Being stuck is a natural part of learning, we all get stuck. Being able to get ourselves unstuck
is as much about how we react emotionally as it is about having the practical strategies to work out how to overcome it. Being able to manage an effective
way out of being stuck is a critical part of persevering.
James Nottingham introduced the idea of the Learning Pit as a way to explain that struggling is part of learning and that if we are to understand something
we need to struggle with it first.
The explicit message is that students need to expect being stuck during any learning. The implicit message is that being stuck is a good thing – something you want to see. Using this technique regularly with your child means children come to accept being stuck as a natural part of learning. It begins to build their curiosity about why and possible patterns to stuckness.
Parents and teachers can build positive associations with being stuck by using growth mindset language with children:
- Being stuck is a good place to be.
- Getting stuck means your brain is working hard on something new.
- When you learn new things your brain gets bigger.
- If you don’t get stuck you’re probably not learning anything new
- Getting stuck is good for you.
- It’s not too hard, it’s just a bit tricky right now.
- When you say you can’t do this, just add ‘yet’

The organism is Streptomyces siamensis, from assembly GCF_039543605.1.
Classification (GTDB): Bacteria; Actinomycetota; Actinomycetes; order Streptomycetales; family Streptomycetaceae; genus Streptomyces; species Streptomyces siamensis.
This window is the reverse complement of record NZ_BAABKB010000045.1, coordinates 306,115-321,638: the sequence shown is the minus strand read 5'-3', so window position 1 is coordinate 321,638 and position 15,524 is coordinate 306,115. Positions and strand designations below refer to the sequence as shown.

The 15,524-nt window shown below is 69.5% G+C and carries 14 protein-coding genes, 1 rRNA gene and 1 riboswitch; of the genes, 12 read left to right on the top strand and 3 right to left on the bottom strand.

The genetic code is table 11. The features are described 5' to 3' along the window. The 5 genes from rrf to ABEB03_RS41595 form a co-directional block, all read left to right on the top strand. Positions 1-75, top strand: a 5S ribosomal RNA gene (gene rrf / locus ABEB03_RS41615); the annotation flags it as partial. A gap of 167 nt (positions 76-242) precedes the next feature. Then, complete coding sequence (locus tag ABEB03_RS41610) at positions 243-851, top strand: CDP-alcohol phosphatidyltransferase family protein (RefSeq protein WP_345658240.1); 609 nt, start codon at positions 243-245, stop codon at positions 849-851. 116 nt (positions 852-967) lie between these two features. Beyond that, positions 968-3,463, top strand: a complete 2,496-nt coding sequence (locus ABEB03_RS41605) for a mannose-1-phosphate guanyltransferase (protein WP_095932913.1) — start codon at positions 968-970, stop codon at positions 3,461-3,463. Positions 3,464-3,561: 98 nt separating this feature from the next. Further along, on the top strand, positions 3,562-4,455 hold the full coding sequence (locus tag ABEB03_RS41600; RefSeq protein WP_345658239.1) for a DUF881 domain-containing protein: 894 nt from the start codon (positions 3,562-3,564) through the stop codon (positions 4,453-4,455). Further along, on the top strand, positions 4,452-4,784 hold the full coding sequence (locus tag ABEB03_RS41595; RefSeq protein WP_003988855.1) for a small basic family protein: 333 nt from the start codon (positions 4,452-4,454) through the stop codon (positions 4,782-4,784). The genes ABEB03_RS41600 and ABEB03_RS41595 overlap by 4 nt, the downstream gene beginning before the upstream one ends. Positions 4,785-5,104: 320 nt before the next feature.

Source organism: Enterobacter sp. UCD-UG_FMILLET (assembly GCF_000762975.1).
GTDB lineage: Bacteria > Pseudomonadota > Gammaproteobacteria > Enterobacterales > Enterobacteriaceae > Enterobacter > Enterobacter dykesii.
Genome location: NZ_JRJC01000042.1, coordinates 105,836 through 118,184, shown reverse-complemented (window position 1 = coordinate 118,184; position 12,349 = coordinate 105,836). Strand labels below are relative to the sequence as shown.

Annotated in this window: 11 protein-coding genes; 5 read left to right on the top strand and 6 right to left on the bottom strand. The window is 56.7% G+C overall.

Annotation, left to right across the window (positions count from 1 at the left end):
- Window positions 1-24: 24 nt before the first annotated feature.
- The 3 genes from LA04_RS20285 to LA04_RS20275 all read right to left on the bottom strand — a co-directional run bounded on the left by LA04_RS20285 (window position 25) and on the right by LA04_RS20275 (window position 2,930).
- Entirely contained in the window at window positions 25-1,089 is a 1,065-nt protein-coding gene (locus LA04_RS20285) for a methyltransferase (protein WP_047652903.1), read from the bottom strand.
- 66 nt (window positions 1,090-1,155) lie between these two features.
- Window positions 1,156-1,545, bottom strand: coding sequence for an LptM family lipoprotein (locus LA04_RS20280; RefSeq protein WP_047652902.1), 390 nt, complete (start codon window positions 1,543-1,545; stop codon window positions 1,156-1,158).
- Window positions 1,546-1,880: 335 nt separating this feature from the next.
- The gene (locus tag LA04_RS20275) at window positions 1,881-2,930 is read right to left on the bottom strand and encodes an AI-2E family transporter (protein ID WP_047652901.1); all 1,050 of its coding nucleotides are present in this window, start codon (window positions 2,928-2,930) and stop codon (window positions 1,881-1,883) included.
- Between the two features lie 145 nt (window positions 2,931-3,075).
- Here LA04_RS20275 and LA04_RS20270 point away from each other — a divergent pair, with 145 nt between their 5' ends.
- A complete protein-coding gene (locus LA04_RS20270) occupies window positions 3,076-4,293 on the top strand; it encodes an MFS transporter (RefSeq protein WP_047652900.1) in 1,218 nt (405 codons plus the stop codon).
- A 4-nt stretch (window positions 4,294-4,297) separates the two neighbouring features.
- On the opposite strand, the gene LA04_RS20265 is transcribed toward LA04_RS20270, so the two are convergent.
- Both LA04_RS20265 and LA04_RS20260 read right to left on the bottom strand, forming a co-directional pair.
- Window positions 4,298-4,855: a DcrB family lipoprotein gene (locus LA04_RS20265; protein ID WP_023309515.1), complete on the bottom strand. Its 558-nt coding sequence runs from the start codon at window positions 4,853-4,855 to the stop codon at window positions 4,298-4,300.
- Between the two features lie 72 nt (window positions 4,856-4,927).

- Being stuck means you are about to discover something new
Parents and teachers need to encourage children to become more interested in difficulty and develop strategies to deal with stuckness. Use phrases like:
- Have a go yourself. I think you can do this.
- Who could you ask for help?
- Well done for sticking at it by yourself.
- What have you already tried? What else might work?
- When you got stuck before what did you do? And then what did you do? Did that help you get unstuck?
- What usually helps you get unstuck?
- What’s your favourite way of getting unstuck?
- What's your best way of getting unstuck?
The ability to cope with and overcome difficulty and challenge is a key aspect to becoming a successful learner. By celebrating the moment of being stuck,
children and adults are reminded that being stuck is not a place of shame, rather that it is part of the learning journey.